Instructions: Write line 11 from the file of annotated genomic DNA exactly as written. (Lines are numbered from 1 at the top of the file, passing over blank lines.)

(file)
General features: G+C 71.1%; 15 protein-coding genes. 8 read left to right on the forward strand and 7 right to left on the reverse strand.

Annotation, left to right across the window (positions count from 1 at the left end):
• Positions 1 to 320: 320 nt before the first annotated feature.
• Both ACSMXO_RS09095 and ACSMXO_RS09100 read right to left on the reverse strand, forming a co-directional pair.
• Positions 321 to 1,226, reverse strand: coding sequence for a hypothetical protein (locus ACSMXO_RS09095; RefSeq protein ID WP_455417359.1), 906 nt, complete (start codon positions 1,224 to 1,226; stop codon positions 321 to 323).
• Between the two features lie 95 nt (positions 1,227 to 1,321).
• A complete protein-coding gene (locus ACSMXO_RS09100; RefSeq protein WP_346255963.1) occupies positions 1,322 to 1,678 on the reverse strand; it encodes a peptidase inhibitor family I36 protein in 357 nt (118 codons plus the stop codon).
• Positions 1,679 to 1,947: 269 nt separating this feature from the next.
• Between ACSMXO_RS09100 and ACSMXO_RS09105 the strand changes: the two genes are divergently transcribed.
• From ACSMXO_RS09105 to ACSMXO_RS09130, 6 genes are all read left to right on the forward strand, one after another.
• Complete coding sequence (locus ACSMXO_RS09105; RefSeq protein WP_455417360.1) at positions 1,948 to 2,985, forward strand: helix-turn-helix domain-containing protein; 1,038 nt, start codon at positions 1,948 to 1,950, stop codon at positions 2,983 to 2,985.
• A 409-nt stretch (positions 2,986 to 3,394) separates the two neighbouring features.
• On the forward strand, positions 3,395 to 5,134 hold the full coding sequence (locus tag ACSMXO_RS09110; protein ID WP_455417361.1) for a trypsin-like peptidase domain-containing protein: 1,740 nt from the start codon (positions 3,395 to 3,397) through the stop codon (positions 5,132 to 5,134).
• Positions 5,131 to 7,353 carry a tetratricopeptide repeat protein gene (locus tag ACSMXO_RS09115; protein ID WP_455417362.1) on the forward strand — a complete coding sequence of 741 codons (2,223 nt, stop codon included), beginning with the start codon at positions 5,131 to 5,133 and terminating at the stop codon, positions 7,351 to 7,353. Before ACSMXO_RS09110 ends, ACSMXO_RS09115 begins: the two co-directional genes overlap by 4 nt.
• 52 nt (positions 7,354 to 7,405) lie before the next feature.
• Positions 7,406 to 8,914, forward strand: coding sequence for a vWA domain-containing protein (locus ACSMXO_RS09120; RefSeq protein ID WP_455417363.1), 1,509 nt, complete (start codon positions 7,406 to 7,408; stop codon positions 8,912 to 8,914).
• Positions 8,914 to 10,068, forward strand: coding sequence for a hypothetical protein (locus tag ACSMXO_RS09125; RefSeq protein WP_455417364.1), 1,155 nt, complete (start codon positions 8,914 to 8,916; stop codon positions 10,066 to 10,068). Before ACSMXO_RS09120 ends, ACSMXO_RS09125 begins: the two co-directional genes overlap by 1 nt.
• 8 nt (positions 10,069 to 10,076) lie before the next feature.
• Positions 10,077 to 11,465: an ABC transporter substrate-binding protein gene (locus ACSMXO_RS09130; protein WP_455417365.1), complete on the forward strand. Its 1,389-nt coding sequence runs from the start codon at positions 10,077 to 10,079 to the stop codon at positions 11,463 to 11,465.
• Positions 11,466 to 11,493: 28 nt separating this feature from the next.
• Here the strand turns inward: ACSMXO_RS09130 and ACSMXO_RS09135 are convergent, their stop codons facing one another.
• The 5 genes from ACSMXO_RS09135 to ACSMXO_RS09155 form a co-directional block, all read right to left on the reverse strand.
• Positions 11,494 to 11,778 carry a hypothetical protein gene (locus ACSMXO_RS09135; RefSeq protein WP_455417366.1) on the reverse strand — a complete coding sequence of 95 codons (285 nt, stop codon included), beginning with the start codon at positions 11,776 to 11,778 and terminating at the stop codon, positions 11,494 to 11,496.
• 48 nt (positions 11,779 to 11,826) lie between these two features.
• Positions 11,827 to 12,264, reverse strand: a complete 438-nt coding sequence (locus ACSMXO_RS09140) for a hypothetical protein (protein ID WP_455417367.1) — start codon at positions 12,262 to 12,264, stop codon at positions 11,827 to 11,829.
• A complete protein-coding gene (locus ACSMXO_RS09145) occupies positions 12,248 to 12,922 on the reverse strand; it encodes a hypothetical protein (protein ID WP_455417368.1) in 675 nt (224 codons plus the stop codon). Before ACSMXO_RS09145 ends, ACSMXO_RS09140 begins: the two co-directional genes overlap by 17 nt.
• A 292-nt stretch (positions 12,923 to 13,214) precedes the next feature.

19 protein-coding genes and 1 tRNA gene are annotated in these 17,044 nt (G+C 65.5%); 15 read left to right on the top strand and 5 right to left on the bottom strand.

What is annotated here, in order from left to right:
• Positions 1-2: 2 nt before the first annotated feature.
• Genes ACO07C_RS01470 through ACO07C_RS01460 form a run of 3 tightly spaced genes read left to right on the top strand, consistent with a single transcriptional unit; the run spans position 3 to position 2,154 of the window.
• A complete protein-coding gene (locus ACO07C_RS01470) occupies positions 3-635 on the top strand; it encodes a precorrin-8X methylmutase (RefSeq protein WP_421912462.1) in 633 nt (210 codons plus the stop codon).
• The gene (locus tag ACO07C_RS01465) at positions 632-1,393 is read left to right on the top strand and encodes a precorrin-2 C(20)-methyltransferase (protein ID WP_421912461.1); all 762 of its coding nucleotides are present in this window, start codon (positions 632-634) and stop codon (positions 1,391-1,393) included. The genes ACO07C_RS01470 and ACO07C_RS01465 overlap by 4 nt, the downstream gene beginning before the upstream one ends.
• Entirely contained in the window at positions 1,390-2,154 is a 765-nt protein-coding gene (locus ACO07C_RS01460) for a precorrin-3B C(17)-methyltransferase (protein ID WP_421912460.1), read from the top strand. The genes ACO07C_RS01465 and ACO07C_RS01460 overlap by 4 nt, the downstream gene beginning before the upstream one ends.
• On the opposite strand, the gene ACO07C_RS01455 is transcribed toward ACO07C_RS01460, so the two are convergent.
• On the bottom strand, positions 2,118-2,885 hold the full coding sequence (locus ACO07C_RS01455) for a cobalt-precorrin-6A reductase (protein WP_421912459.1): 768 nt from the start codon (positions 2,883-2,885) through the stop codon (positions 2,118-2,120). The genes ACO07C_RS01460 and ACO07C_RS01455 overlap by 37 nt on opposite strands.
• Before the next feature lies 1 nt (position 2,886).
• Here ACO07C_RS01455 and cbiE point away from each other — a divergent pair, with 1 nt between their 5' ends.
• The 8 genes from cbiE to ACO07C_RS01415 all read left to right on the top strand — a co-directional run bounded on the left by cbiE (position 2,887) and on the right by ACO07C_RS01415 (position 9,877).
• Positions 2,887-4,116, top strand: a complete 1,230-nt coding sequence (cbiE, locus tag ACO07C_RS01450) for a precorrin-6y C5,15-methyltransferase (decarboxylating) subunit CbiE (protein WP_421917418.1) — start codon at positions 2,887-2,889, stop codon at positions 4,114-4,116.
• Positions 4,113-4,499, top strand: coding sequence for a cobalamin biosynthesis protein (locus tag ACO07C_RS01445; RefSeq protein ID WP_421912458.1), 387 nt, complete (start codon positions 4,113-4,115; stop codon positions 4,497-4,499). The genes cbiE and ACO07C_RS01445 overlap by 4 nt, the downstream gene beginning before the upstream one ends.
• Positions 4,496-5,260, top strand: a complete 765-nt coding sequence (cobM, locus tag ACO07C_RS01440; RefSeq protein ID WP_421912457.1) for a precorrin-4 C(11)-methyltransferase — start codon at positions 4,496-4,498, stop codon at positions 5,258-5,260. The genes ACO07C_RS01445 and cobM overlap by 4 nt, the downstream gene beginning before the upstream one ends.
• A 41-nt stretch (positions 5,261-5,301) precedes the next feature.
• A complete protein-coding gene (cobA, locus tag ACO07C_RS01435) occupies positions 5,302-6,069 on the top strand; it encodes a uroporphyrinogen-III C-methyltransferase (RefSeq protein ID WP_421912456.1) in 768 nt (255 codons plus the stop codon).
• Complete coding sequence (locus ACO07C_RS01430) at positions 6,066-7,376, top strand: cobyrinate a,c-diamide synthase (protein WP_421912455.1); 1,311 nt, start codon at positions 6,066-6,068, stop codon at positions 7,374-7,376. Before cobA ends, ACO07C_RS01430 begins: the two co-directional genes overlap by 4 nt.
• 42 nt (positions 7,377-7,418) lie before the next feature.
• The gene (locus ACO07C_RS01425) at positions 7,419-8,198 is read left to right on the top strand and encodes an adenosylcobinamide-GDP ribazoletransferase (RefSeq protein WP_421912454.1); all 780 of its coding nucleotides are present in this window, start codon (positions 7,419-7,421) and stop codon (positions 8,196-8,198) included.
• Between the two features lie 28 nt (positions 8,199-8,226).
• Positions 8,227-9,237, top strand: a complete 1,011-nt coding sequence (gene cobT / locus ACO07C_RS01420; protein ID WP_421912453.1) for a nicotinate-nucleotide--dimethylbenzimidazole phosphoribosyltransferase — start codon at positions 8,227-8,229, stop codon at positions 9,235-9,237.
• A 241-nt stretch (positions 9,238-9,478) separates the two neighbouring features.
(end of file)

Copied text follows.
• Complete coding sequence (locus ACSMXO_RS09105; RefSeq protein WP_455417360.1) at positions 1,948 to 2,985, forward strand: helix-turn-helix domain-containing protein; 1,038 nt, start codon at positions 1,948 to 1,950, stop codon at positions 2,983 to 2,985.